Yes, this is quite true. ^_^

Indeed, it can also be made into a rather fun learning experience if you learn and slowly digest that information within a safe environment such as a virtual machine. So, if you ever somehow broke something you could simply roll back to the previous snapshot and start from where you left off.

Powerful, but steep learning curve that I will eventually one day tackle.

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Basically, I'm just on this copy of Windows I'm on because it's just been working.  I've had my problems, but I haven't worried about tweaking or fixing more than just simply using the computer.  Really the only option, compared to Linux, which was just a complete and total disaster when I tried it - rather would use my computer than have to work on it all the time.

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18 hours ago, Tonny52 said:

Funny thing about that is I used Linux for a fair bit back in 2013. Our PC had failing RAM and my Dad decided to install Ubuntu on it. My first experience with Linux and I really didn't mind it, until I started using Windows after that up until now. I had it on an old laptop at the time, and remember messing around with Windows Vista VMs as well. Last time I ever used Linux for a week or so was in early 2015. 

So basically I can see that most Linux users like to get stuff done on their computer and love how it "just works" on Linux. They even get to know and learn how their computer works too, like all the /dev things, services and others. Windows used to be about that preXP but afterwards it just got dumber and dumber over time, until we were met with 10, which im sure that someone happily uses, but people like us who aren't willing to fully switch to Linux (or just can't) who avoid Windows 10 as hard as possible. I've been trying to escape Windows 10 for the past year now and its been a struggle.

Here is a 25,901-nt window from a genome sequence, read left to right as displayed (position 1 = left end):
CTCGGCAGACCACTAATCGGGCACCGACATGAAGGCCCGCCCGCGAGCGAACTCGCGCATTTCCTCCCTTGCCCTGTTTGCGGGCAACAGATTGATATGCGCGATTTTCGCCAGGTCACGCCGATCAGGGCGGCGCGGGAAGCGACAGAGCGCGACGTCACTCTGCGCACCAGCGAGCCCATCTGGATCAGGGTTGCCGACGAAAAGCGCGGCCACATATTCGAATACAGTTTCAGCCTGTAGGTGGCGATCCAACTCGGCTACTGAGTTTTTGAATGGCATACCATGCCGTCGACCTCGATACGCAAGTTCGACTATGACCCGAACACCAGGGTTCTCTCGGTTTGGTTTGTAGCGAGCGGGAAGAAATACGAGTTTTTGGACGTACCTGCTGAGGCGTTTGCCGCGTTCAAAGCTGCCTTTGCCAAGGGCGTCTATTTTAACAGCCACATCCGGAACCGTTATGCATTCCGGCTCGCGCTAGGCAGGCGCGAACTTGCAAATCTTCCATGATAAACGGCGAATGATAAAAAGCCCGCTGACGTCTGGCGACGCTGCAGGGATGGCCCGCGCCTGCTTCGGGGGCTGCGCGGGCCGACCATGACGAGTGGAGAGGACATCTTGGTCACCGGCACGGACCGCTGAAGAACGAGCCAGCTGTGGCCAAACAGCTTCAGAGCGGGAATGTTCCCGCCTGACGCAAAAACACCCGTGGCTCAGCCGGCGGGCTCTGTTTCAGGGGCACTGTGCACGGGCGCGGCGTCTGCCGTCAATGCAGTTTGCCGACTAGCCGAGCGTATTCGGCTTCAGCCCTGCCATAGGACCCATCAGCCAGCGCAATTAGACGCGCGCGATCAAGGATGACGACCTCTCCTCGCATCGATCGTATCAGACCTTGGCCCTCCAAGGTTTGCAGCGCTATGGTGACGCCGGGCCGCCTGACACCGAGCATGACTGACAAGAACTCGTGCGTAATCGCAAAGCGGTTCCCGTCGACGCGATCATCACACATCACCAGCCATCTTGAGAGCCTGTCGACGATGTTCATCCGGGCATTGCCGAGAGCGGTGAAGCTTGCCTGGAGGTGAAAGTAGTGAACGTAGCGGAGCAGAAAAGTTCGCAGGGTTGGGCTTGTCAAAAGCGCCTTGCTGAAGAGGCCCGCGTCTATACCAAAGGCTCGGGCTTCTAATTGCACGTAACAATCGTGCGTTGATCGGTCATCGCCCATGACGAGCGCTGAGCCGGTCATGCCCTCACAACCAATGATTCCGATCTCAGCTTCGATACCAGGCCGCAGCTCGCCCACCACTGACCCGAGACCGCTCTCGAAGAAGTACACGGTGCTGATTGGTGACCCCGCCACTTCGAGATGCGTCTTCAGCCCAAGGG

Ok....I hear you..I can also say that certain programs I use are not available in Linux...plus I need to keep up to date with Windows because of customers..so, I have several work computers that are just Windows 10 and many that are Linux....I know there are deep discussions on which version of Linux one can use...I have used many and my favourite was Dreamlinux but there was just too much squabbling behind the scenes and it disappeared from the market place. I prefer debian xfce because Debian is so stable. I add the stuff I want and then maintain it. I also have several servers that have Openmediavault on them...a Debian based server distribution that works well.

bookie32

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Yesterday, I made an experiment. I tried to install Windows 10 LTSC x86 on a VM inside Windows XP x86. When the installation finished I dissabled services such as Windows Update and other services in order to avoid high ram usage. I also disabled Windows Deffender, visual effects and I reduced the screen resolution to 800x600. Both machines (main and virtual) have nvda installed with the remote addon so I can connect from my physicall machine to my virtual machine, and doing that the screen reader is quite faster (in the virtual machine) and I also avoid sound distortion. That is also helpful if I want to copy text between both machines because VMware give me an error when I try to install VMware tools, ¡and a virtual machine without vmware tools is very secure! ¡That experience (for me) is like running modern software inside Windows XP! Even Skype calls work in the virtual machine while in my main machine don't work!

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Okay, so I think I found my solution. I'm testing out LTSB 2015 (based on the RTM version) and so far it is working fine. I don't have a problem with colorless title bars, and this is the most 8.1 like Windows 10. It still gets updates because its LTSB and it seems to be working fine as well.